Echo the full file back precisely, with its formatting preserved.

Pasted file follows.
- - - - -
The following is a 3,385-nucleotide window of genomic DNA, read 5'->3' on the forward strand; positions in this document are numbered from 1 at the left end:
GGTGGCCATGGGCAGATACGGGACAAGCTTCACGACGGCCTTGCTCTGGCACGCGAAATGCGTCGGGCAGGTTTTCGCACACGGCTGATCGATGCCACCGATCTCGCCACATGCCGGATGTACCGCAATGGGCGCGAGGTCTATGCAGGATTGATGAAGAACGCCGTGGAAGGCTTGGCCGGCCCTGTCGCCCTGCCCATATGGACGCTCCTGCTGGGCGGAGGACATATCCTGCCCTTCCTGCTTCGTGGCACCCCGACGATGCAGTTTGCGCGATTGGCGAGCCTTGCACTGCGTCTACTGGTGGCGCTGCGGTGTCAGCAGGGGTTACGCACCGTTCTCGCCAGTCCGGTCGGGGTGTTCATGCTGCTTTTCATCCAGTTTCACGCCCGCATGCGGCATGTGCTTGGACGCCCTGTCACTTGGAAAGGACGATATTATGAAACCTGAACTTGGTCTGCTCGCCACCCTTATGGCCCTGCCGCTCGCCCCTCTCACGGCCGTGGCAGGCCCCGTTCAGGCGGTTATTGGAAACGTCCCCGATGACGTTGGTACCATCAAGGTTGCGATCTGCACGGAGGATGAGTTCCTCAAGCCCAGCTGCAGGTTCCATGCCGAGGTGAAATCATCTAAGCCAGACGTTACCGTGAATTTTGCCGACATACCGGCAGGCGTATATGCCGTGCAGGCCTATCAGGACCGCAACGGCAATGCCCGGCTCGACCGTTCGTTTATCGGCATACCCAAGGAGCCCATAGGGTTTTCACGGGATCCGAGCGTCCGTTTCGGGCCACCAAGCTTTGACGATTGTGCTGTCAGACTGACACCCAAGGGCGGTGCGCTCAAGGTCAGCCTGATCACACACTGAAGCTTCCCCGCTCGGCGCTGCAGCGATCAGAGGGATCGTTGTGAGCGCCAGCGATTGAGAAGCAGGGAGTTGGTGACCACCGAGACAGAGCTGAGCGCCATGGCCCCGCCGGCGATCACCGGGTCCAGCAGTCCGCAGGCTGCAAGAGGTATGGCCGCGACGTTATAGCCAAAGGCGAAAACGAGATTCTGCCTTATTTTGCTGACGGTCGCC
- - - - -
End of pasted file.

The following is a 3,385-nucleotide window of genomic DNA, read 5'->3' on the forward strand; positions in this document are numbered from 1 at the left end:
GGTGGCCATGGGCAGATACGGGACAAGCTTCACGACGGCCTTGCTCTGGCACGCGAAATGCGTCGGGCAGGTTTTCGCACACGGCTGATCGATGCCACCGATCTCGCCACATGCCGGATGTACCGCAATGGGCGCGAGGTCTATGCAGGATTGATGAAGAACGCCGTGGAAGGCTTGGCCGGCCCTGTCGCCCTGCCCATATGGACGCTCCTGCTGGGCGGAGGACATATCCTGCCCTTCCTGCTTCGTGGCACCCCGACGATGCAGTTTGCGCGATTGGCGAGCCTTGCACTGCGTCTACTGGTGGCGCTGCGGTGTCAGCAGGGGTTACGCACCGTTCTCGCCAGTCCGGTCGGGGTGTTCATGCTGCTTTTCATCCAGTTTCACGCCCGCATGCGGCATGTGCTTGGACGCCCTGTCACTTGGAAAGGACGATATTATGAAACCTGAACTTGGTCTGCTCGCCACCCTTATGGCCCTGCCGCTCGCCCCTCTCACGGCCGTGGCAGGCCCCGTTCAGGCGGTTATTGGAAACGTCCCCGATGACGTTGGTACCATCAAGGTTGCGATCTGCACGGAGGATGAGTTCCTCAAGCCCAGCTGCAGGTTCCATGCCGAGGTGAAATCATCTAAGCCAGACGTTACCGTGAATTTTGCCGACATACCGGCAGGCGTATATGCCGTGCAGGCCTATCAGGACCGCAACGGCAATGCCCGGCTCGACCGTTCGTTTATCGGCATACCCAAGGAGCCCATAGGGTTTTCACGGGATCCGAGCGTCCGTTTCGGGCCACCAAGCTTTGACGATTGTGCTGTCAGACTGACACCCAAGGGCGGTGCGCTCAAGGTCAGCCTGATCACACACTGAAGCTTCCCCGCTCGGCGCTGCAGCGATCAGAGGGATCGTTGTGAGCGCCAGCGATTGAGAAGCAGGGAGTTGGTGACCACCGAGACAGAGCTGAGCGCCATGGCCCCGCCGGCGATCACCGGGTCCAGCAGTCCGCAGGCTGCAAGAGGTATGGCCGCGACGTTATAGCCAAAGGCGAAAACGAGATTCTGCCTTATTTTGCTGACGGTCGCC